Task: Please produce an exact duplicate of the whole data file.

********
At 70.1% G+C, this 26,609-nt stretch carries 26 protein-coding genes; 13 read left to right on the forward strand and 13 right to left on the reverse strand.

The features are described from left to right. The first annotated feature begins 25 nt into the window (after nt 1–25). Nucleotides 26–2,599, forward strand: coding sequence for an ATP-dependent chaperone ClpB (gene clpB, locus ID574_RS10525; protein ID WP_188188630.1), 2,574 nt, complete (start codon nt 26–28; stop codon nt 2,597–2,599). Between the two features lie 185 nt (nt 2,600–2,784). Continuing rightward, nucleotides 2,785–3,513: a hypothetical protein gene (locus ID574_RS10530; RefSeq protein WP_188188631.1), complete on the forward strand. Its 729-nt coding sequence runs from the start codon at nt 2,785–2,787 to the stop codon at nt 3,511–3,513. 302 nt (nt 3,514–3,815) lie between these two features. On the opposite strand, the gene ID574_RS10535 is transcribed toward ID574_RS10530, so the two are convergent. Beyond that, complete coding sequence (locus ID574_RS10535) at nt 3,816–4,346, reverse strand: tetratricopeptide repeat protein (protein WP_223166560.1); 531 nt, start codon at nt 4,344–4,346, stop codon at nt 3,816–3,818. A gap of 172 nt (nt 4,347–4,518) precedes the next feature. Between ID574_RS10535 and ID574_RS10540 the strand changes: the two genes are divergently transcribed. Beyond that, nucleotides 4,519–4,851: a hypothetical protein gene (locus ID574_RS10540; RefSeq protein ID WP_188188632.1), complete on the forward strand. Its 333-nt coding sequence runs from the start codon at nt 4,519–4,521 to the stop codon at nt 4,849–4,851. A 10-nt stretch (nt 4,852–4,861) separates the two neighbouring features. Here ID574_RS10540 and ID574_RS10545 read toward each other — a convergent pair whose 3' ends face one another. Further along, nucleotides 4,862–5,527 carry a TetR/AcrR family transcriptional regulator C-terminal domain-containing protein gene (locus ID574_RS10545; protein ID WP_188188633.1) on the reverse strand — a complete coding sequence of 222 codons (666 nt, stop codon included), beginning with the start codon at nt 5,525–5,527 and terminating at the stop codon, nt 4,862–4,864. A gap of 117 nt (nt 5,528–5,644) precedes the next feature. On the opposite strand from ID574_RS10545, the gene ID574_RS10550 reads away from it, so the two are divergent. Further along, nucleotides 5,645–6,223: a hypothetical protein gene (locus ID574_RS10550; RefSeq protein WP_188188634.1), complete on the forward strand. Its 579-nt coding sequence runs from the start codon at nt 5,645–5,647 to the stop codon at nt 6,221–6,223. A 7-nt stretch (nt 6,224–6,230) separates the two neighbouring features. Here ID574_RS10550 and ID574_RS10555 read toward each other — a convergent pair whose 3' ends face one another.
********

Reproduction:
At 70.1% G+C, this 26,609-nt stretch carries 26 protein-coding genes; 13 read left to right on the forward strand and 13 right to left on the reverse strand.

The features are described from left to right. The first annotated feature begins 25 nt into the window (after nt 1–25). Nucleotides 26–2,599, forward strand: coding sequence for an ATP-dependent chaperone ClpB (gene clpB, locus ID574_RS10525; protein ID WP_188188630.1), 2,574 nt, complete (start codon nt 26–28; stop codon nt 2,597–2,599). Between the two features lie 185 nt (nt 2,600–2,784). Continuing rightward, nucleotides 2,785–3,513: a hypothetical protein gene (locus ID574_RS10530; RefSeq protein WP_188188631.1), complete on the forward strand. Its 729-nt coding sequence runs from the start codon at nt 2,785–2,787 to the stop codon at nt 3,511–3,513. 302 nt (nt 3,514–3,815) lie between these two features. On the opposite strand, the gene ID574_RS10535 is transcribed toward ID574_RS10530, so the two are convergent. Beyond that, complete coding sequence (locus ID574_RS10535) at nt 3,816–4,346, reverse strand: tetratricopeptide repeat protein (protein WP_223166560.1); 531 nt, start codon at nt 4,344–4,346, stop codon at nt 3,816–3,818. A gap of 172 nt (nt 4,347–4,518) precedes the next feature. Between ID574_RS10535 and ID574_RS10540 the strand changes: the two genes are divergently transcribed. Beyond that, nucleotides 4,519–4,851: a hypothetical protein gene (locus ID574_RS10540; RefSeq protein ID WP_188188632.1), complete on the forward strand. Its 333-nt coding sequence runs from the start codon at nt 4,519–4,521 to the stop codon at nt 4,849–4,851. A 10-nt stretch (nt 4,852–4,861) separates the two neighbouring features. Here ID574_RS10540 and ID574_RS10545 read toward each other — a convergent pair whose 3' ends face one another. Further along, nucleotides 4,862–5,527 carry a TetR/AcrR family transcriptional regulator C-terminal domain-containing protein gene (locus ID574_RS10545; protein ID WP_188188633.1) on the reverse strand — a complete coding sequence of 222 codons (666 nt, stop codon included), beginning with the start codon at nt 5,525–5,527 and terminating at the stop codon, nt 4,862–4,864. A gap of 117 nt (nt 5,528–5,644) precedes the next feature. On the opposite strand from ID574_RS10545, the gene ID574_RS10550 reads away from it, so the two are divergent. Further along, nucleotides 5,645–6,223: a hypothetical protein gene (locus ID574_RS10550; RefSeq protein WP_188188634.1), complete on the forward strand. Its 579-nt coding sequence runs from the start codon at nt 5,645–5,647 to the stop codon at nt 6,221–6,223. A 7-nt stretch (nt 6,224–6,230) separates the two neighbouring features. Here ID574_RS10550 and ID574_RS10555 read toward each other — a convergent pair whose 3' ends face one another.